As pertaining to motion pictures, describes any film that exploits, in its marketing or promotion, the use of stereoscopic (3-dimensional) filmmaking techniques.

This blog is my notepad as I research a nonfiction book spotlighting 3-D genre films of the last century. While the book will focus primarily on films from the 60's, 70's and 80's this blog has no restrictions.

All articles on this blog are copyright 2010-13 of its author,
Jason Pichonsky, unless otherwise stated.

Images are used for information purposes and remain the rights of their respective owners.

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One of the most amazing things about researching for depthsploitation is discovering the filmmakers who are driven to make these 3-D exploitation films. Some of them become obsessed with the process and are forever changed by stereoscopic cinema (Comin' at Ya!'s producer and star Tony Anthony who has just premiered a re-imagined version of the film). While others merely utilize the 3-D effects to exploit the gimmick. However, The Mask's director Julian Roffman falls somewhere in between these two extremes. His inaugural 3-D effort The Mask was in part forced upon him by his producing partner Nat Taylor, but it’s unlikely that he was dissatisfied with the final result. Years later while working for Ivan Tors in Miami (directing uncredited television episodes of Flipper) Roffman had written a script entitled, Davey and the Man from Zar, with plans to shoot it in 3-D. Tors had himself had produced the 1954 3-D film GOG. He'd later get a chance to return to the third dimension when 3D Video Corporation packaged the film with a newly shot wrap 3-D interstitial footage featuring the magic of Harry Blackstone Jr. in 1983 for television and home video. Though far from a return to form for Roffman he again took the director reins of this 3-D material.
Julian Roffman is a Canadian film-maker that has never truly been given his due. In my many years both in the industry and as an armchair Canadian cinema historian Roffman never infiltrated my radar, that is until I got bitten by the 3-D bug. I won't be giving him his due here, there just isn't the space, but I would like to highlight some of the history of the man who is now best known by this quirky little 3-D / horror hybrid of a movie.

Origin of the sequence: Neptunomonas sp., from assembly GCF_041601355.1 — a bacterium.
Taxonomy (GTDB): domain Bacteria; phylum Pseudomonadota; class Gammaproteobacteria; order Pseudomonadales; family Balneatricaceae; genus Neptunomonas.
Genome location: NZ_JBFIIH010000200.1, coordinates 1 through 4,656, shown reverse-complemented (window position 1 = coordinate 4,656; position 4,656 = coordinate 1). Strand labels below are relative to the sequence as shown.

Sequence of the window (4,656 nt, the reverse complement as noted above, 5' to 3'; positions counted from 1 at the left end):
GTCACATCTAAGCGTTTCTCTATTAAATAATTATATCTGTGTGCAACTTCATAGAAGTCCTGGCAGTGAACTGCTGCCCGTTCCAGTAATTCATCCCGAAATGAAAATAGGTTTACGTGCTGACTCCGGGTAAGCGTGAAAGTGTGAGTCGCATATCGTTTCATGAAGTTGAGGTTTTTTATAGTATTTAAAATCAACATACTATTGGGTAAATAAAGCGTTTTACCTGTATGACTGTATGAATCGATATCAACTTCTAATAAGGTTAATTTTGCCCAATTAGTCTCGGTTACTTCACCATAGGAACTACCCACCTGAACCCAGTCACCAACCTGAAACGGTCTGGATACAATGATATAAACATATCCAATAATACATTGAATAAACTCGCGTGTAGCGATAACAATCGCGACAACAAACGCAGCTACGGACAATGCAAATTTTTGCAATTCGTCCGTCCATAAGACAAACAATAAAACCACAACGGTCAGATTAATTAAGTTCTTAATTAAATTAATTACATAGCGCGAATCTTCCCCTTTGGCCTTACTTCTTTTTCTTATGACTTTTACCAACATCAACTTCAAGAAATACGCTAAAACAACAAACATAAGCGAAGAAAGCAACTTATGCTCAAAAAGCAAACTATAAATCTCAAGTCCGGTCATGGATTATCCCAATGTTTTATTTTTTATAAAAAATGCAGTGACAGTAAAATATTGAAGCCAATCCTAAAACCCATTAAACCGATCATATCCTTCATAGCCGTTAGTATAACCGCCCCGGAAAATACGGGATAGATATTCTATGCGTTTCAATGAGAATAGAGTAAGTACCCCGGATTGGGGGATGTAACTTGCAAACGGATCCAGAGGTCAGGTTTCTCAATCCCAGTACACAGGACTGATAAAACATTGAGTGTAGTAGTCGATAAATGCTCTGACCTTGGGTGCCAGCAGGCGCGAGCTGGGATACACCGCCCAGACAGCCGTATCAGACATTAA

Although he was born and raised, for the better part of his youth, in Montreal, it was in New York that Julian Roffman first began his film career. Joining the Film and Photo League, Roffman began producing and directing while film was still a burgeoning art form. His first effort would be a theatrical documentary Getting Your Money's Worth, which exposed the over pricing of eggs and would become a series of films. That film series landed him a gig directing for The March of Time. By 1941 he was asked by John Grierson to return to Canada to join a new organization, The National Film Board of Canada. Once back in Canada, he joined the war effort directing a number of Canadian propaganda films.

Throughout the 50's Roffman directed for U.S. television. One of the programs was Inner Sanctum (a TV version of a highly popular radio series). But by 1958 Julian Roffman had his sights set on feature film and it was that year that TV's Columbo Peter Falk would get his start in the Roffman produced and directed juvenile delinquent film The Bloody Brood.

Roffman (centre) directs The Bloody Brood.

I'll let Julian Roffman fill in you in on some achievements with the following letter;

The Mask would be Roffman’s last feature as a director, but he would go on to produce a number of films and although he strived for art-house acceptance, many of these films continued to be in the exploitation genre.

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